Leigh M Lane
- File Size: 357 KB
- Print Length: 310 pages
- Publisher: Cerebral Books (August 2, 2012)
- Sold by: Amazon Digital Services, Inc.
- Language: English
- ASIN: B008S6KDQY
Leigh sent me an email and asked if I could review her latest book, having read and reviewed her others, I was keen to delve into this tale. It's an interesting experiment: A collection of flash stories grouped together to form a whole.
As with Leigh's work, she seems to like to experiment with her style but one thing remains constant, her story telling skills are always present. And some of scenes in The Hidden Valley are a tad mind blowing (in a good way), I won't say what they are as this reviewer never gives anything away. I don't want to spoil your surprise.
So what do we have here? In this tale, Leigh has spun a yarn of a family on the brink (or tipping edge) of destruction. The wife (Carrie) has had an affair, the daughter (Jane) has major demons, the son, John is a stoner and was getting into some major trouble and the husband Grant is losing everything he built yet desperate to keep his family as a whole unit and struggling to find the man he was before his wife's threesome.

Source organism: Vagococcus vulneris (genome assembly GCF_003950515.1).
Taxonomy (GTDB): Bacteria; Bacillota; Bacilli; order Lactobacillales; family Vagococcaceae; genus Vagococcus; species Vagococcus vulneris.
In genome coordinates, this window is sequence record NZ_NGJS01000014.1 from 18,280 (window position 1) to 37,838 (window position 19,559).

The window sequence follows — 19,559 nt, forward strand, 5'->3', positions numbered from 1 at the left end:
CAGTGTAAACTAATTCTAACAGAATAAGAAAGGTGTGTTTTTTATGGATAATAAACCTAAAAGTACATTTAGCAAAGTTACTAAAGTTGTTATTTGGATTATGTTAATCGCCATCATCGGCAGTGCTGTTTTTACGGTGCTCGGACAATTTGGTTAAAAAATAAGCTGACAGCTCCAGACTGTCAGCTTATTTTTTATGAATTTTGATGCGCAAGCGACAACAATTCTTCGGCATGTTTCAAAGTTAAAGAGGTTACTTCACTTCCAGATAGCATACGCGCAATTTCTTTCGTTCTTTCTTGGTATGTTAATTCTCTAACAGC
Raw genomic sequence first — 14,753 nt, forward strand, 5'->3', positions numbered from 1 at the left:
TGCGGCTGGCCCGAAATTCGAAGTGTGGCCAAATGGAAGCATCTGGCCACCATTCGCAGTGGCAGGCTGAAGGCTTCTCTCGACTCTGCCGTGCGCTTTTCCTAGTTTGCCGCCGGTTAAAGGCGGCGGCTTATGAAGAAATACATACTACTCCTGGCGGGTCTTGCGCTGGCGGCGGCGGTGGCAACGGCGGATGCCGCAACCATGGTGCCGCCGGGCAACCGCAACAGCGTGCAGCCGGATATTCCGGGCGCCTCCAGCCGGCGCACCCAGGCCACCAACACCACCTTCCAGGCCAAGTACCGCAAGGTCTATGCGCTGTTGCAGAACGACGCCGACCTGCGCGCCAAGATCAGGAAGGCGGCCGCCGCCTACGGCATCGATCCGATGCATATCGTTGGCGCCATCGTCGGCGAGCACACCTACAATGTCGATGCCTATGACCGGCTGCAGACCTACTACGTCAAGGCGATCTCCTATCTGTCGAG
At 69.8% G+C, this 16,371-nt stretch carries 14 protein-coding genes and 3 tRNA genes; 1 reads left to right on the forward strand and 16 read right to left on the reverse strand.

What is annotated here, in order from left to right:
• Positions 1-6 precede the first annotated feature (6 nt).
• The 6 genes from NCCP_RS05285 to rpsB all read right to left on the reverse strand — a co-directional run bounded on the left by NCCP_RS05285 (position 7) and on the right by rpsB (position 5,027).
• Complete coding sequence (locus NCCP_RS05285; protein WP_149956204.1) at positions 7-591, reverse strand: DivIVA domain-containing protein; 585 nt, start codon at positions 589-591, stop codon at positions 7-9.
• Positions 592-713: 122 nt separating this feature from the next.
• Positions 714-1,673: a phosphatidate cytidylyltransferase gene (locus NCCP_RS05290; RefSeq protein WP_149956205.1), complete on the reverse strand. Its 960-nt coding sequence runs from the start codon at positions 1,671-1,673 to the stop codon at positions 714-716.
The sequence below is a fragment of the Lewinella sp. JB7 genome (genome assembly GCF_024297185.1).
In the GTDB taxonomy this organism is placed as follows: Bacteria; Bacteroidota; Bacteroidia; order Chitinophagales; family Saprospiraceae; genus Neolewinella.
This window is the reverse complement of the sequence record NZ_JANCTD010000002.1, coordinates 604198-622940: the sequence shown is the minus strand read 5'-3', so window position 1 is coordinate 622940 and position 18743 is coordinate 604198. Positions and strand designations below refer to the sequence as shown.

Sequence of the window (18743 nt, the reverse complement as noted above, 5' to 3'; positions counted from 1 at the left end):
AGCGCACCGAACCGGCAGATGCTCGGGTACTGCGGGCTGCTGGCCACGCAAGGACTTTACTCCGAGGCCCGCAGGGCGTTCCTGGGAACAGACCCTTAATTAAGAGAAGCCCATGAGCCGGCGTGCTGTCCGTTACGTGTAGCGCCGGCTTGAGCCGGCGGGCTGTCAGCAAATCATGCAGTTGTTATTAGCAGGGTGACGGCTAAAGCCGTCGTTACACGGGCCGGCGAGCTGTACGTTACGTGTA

So they pack up everything, including the cat and move from Vegas to a small town on the other side of a fog covered mountain. But there's something in the fog. The cat senses the bad thing and tries to communicate this to the owners. Naturally they can't understand his whining and once at their new house, he takes off. I enjoyed Maxwell's (the cat) adventures the most.
The book is told from five points of view and I feel all these povs are needed to get the full picture. It is a massive story which a host of sub-characters like the Rock Lady, the pregnant girl, the hippy and people who literally vanish from existence never to be mentioned again--as if they'd never been there.
Leigh's writing is crisp as always and her characters (apart from the parents) are very well drawn. I'm sure I know John and his stoner buddies and Jane is also a person I may have passed in the street.
Overall, as a novel of horror, it is excellent. As a collection of flash tales combined to make a whole, not so well done. Flash stories must have a beginning, a middle and an end. Several of these did not have an end. As standalone flash tales, a few fail. BUT as a whole novel, the concept works well.